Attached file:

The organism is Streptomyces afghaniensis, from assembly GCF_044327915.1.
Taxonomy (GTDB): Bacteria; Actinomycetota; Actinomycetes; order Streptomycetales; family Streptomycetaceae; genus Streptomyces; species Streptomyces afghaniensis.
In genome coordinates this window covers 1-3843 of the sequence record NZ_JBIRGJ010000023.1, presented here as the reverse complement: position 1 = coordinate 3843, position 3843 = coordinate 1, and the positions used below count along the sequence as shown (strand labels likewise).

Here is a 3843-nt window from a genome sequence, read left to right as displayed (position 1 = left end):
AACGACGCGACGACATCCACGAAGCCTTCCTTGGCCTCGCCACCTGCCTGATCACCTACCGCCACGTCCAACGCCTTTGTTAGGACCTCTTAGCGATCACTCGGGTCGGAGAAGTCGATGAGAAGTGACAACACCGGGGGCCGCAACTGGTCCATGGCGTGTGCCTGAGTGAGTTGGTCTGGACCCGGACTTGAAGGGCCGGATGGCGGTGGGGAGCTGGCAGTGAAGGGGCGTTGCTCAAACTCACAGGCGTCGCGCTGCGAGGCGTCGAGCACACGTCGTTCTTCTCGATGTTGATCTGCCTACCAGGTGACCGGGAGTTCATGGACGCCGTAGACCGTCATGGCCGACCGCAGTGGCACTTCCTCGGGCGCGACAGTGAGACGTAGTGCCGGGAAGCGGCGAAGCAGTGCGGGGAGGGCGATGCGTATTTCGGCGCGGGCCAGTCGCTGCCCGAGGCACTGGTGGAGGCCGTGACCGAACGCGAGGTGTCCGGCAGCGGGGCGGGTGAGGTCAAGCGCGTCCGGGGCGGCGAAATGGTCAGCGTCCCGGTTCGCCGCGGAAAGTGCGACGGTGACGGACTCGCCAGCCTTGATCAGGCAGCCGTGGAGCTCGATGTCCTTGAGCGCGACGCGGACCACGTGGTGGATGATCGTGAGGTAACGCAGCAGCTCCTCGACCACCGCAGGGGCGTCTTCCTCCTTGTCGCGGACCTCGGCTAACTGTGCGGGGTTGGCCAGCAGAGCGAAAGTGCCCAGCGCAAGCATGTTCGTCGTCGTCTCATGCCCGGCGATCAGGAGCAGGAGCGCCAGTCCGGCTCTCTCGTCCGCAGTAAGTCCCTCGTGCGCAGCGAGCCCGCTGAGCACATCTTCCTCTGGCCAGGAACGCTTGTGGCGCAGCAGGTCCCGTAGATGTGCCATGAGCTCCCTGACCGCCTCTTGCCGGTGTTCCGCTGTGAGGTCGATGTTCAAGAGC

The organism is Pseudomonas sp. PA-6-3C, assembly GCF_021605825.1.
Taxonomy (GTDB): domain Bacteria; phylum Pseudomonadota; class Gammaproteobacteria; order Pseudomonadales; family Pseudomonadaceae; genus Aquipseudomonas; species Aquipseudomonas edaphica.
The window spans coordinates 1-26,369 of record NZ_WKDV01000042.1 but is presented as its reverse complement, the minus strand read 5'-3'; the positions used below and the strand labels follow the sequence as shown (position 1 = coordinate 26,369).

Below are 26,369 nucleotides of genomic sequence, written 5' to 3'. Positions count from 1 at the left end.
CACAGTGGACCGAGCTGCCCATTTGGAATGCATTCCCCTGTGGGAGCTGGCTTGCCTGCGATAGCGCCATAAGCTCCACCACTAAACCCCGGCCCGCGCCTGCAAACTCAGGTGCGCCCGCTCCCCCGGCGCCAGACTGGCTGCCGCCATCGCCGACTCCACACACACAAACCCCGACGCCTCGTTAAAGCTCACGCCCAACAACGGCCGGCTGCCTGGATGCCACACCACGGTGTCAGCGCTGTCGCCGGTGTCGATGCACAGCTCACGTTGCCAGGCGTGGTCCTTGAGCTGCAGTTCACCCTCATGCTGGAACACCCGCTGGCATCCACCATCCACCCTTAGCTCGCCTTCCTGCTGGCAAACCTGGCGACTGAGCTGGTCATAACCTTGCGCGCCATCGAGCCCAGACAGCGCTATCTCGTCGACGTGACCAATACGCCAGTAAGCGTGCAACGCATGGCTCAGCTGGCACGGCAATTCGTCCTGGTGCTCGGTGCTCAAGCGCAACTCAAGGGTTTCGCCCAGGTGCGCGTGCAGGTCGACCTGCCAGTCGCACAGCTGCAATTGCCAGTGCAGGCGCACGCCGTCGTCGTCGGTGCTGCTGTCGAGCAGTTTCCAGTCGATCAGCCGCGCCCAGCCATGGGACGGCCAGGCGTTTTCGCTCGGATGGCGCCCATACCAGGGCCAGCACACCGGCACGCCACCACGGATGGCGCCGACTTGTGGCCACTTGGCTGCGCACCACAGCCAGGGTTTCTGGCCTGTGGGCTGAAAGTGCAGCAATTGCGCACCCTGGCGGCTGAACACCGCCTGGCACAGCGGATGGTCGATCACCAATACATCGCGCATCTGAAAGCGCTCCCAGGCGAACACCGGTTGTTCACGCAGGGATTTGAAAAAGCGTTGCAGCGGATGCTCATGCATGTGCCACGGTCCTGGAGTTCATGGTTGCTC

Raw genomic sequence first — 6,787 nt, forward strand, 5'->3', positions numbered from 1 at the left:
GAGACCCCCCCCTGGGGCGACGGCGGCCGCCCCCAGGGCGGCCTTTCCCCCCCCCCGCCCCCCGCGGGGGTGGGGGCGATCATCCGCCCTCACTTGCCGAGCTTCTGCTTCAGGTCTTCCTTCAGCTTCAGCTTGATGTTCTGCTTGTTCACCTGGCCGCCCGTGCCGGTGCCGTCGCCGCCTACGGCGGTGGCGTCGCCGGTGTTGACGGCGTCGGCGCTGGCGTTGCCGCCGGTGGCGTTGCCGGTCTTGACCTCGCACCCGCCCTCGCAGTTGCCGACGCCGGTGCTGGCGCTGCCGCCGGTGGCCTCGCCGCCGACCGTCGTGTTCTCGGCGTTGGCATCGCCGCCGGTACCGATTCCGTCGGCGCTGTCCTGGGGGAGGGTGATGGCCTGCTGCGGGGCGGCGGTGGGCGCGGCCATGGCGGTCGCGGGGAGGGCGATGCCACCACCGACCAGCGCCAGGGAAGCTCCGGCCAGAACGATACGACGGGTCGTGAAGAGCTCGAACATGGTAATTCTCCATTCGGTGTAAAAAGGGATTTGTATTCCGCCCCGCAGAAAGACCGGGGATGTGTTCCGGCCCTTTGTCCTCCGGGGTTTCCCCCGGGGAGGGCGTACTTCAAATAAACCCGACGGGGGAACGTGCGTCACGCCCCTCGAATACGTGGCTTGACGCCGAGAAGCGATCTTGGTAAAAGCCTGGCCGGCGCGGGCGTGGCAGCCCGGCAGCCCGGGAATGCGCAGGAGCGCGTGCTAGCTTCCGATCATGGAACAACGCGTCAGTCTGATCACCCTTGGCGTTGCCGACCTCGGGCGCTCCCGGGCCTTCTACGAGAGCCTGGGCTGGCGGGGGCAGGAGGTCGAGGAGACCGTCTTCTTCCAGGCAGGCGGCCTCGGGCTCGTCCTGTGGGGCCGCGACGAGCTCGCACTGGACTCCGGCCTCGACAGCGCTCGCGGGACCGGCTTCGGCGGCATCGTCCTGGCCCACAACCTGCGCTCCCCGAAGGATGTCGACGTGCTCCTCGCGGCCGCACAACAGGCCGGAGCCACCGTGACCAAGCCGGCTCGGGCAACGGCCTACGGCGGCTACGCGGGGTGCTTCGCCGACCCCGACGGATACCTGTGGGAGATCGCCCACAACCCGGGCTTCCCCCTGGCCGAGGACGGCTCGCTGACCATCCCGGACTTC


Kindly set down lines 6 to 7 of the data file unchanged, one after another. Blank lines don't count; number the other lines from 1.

The organism is Pseudomonas sp. PA-6-3C, assembly GCF_021605825.1.
Taxonomy (GTDB): domain Bacteria; phylum Pseudomonadota; class Gammaproteobacteria; order Pseudomonadales; family Pseudomonadaceae; genus Aquipseudomonas; species Aquipseudomonas edaphica.